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What Car? says

4 out of 5 stars

For The Renault Laguna Coupe is good to look at, well priced and decent to drive

Against Overly firm ride, limited rear space and poor resale values

Verdict The Laguna Coupe is a distinctive and stylish coupe, but rivals are better to drive and live with

Go for… 2.0 dCi 180 GT

Avoid… 3.5 V6 GT

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Renault Laguna Coupe full review with expert trade views

Big, bold coupes are a niche vehicle these days, so the Laguna coupe is a rarity on UK roads.

A generous specification means you get a lot of car for your money and, because the Coupe has never sold in large numbers, you'll be driving something that feels just that little bit special.

It’s certainly good to look at but, despite the svelte bodywork, it’s still a Laguna underneath, so you get the same interior design as the hatchback and estate model. Having said that, the cabin is well finished and comfortable.

There are four seats, although the limited legroom and sloping roofline make it a bit of a squeeze in the back for tall passengers.

Trade view

The well-equipped GT models are great value.

Matt Sanger
What Car?'s Used Car Editor

Of the five engineS available, we'd recommend the 2.0-litre diesel, with either 148bhp or 176bhp. The lower-powered version is the more common, and gives decent pace and reasonable running costs, while the 176bhp version (available only in GT trim) is genuinely fast.

There is also a 232bhp 3.0 V6 diesel, which comes with an automatic gearbox. Petrol options include a turbocharged 201bhp 2.0-litre and an automatic-only 3.5 V6 with 235bhp. The first is acceptable, but won’t hold its value that well, while the second is fast yet expensive to run.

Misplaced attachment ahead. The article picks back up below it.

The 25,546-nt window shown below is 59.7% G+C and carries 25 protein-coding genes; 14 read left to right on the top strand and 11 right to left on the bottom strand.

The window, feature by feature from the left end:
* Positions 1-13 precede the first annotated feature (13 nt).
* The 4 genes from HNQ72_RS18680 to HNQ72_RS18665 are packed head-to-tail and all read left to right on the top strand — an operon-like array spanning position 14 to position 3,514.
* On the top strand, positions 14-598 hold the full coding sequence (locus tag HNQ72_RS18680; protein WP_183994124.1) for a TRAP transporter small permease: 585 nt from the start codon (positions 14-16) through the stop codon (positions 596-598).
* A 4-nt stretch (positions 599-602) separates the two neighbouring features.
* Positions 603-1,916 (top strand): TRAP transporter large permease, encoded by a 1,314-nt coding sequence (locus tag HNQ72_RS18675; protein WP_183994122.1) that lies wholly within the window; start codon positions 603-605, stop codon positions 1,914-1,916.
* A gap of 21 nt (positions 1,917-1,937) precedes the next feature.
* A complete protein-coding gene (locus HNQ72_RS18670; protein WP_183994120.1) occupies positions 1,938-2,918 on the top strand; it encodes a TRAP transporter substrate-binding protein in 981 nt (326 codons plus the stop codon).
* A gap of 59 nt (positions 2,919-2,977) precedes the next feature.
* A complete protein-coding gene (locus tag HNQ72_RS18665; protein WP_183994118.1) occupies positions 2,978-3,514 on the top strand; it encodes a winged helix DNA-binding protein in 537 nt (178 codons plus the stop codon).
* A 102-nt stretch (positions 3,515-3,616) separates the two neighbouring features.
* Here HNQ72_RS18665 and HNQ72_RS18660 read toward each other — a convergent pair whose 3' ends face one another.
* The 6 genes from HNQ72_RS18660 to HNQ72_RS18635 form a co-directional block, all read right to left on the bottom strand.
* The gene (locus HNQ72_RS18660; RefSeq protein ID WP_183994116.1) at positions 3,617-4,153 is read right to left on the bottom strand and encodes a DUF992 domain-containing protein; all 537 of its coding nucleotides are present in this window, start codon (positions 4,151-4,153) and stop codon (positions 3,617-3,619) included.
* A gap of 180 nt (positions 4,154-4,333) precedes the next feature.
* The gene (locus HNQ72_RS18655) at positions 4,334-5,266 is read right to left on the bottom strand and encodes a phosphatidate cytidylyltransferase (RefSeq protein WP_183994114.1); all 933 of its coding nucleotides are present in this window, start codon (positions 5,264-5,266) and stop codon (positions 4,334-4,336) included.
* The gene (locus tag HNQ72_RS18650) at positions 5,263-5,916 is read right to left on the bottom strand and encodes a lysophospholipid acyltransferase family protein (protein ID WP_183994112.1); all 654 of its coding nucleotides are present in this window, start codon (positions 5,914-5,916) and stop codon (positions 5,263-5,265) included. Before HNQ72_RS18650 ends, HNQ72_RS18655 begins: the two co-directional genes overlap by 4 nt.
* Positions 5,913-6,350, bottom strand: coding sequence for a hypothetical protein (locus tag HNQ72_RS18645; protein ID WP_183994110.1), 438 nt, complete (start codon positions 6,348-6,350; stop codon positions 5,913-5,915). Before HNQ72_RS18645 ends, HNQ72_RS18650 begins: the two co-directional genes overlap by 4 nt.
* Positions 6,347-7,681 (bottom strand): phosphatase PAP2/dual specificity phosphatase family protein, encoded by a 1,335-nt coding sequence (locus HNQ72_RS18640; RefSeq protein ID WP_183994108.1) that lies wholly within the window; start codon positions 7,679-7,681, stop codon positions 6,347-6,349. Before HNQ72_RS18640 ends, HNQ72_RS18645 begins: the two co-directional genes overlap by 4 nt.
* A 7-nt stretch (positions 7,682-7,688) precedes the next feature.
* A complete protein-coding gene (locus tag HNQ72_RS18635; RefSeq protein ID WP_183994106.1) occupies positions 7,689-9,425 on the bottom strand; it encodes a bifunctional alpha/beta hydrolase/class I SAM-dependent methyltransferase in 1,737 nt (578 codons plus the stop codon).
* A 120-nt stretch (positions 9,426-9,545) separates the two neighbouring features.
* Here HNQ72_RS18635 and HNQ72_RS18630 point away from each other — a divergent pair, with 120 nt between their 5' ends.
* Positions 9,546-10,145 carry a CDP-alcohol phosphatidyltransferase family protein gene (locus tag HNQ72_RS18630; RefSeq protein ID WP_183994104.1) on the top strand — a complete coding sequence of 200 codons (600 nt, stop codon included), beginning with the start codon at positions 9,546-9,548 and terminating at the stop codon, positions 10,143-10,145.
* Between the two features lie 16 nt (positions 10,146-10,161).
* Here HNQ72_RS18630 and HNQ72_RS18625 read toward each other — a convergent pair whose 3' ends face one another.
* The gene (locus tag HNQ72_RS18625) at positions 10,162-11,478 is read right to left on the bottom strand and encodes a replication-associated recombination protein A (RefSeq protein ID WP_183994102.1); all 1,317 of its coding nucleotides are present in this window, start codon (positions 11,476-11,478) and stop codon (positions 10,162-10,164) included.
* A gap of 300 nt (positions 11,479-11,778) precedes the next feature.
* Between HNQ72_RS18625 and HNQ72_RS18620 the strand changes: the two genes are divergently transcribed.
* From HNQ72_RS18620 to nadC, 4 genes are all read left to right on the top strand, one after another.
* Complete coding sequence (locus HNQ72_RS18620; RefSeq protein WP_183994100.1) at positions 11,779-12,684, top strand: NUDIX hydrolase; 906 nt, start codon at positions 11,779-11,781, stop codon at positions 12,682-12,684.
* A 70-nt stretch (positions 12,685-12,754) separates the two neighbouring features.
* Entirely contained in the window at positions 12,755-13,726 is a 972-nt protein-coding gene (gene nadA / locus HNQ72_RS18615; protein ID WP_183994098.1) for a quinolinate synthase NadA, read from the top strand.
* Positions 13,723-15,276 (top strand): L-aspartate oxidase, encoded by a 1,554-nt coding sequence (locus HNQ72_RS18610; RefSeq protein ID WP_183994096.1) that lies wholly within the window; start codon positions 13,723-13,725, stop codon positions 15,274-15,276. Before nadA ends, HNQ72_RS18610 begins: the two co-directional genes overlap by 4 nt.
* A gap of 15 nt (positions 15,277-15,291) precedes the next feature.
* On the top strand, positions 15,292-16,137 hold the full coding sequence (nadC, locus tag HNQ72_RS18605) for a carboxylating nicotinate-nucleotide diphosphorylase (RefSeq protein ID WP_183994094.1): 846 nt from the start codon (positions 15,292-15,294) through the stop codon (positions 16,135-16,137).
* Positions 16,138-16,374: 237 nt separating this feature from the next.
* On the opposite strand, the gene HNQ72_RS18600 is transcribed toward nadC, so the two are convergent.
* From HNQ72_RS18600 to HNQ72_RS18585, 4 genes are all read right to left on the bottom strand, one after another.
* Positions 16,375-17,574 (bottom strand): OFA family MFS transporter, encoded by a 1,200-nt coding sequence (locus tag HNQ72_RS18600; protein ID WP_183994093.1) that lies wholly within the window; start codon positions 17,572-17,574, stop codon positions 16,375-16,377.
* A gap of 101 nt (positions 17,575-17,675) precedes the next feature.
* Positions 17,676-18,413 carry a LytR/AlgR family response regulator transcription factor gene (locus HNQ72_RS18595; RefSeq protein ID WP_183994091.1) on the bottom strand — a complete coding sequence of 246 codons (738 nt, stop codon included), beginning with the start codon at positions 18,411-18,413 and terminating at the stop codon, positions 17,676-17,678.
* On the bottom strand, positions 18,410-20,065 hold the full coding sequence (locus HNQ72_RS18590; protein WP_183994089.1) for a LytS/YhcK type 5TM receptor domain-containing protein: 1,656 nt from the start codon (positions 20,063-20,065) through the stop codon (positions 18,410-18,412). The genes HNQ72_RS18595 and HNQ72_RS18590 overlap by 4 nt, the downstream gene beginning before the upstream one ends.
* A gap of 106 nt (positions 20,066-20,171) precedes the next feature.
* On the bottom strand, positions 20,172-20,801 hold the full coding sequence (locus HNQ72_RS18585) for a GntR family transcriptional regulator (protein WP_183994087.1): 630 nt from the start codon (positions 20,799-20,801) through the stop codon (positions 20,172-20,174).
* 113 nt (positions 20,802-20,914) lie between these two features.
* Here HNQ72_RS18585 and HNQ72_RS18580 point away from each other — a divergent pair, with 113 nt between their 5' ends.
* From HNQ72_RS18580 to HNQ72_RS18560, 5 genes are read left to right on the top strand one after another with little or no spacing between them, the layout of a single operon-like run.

Two versions of the Laguna are available: standard and GT. The GT comes with an advanced four-wheel-steering system, revised suspension set-up and higher-performance brakes and tyres. It offers a noticeable improvement on the standard model, with better balance and steering feel.

Standard equipment includes climate control, Bluetooth, 18-inch alloys and sports seats, while the GT model adds leather upholstery, cruise control and keyless entry and ignition.

Trade view

Good to look at, and with keen handling – if only the Coupe's ride was better.

Matt Sanger
What Car?'s Used Car Editor

The diesel models not only provide far more miles per gallon than the petrols, they're also cheaper to tax and have better resale values. However, the Laguna won’t hang on to its value as well as coupes such as the BMW 3 Series.

The 148bhp 2.0-litre diesel manages an average of 47.3mpg, with the 176bhp version at 43.4mpg and the V6 at 39.2mpg. In contrast, the 2.0 petrol model manages 34.4mpg and the 3.5 V6 28.2mpg.

The 2.0 diesel emits 157g/km of CO2, the higher-powered version 172g/km and the V6 192g/km. The petrols start at 194g/km for the 2.0-litre model and rise to 238g/km for the V6.

As these cars age, and the cost of fuel rises, the diesels will prove the safest buy. Consider a petrol model only if it’s cheap to begin with.

Servicing costs are higher than those of the standard Laguna, but shop around for the best deal because prices can vary – especially at franchised dealers. Insurance is also more expensive than on other Lagunas, starting at group 30 and rising to group 39.

Trade view

The well-equipped GT models are great value.

Matt Sanger
What Car?'s Used Car Editor

The limited number of Laguna Coupes on the road means it’s hard to get an accurate picture of the car's issues and reliability problems. However, if it’s anything like the other Laguna models it should prove durable.

The main weakness appears to be the cabin trim. Squeaks and rattles can appear over time, exaggerated by the firm ride. The glovebox, gearlever, dashboard and seatbacks appear the most vulnerable.

The GT model wears expensive tyres as standard. Check the condition of all tyres on a car before you agree a price.

Trade view

Good to look at, and with keen handling – if only the Coupe's ride was better.

Matt Sanger
What Car?'s Used Car Editor
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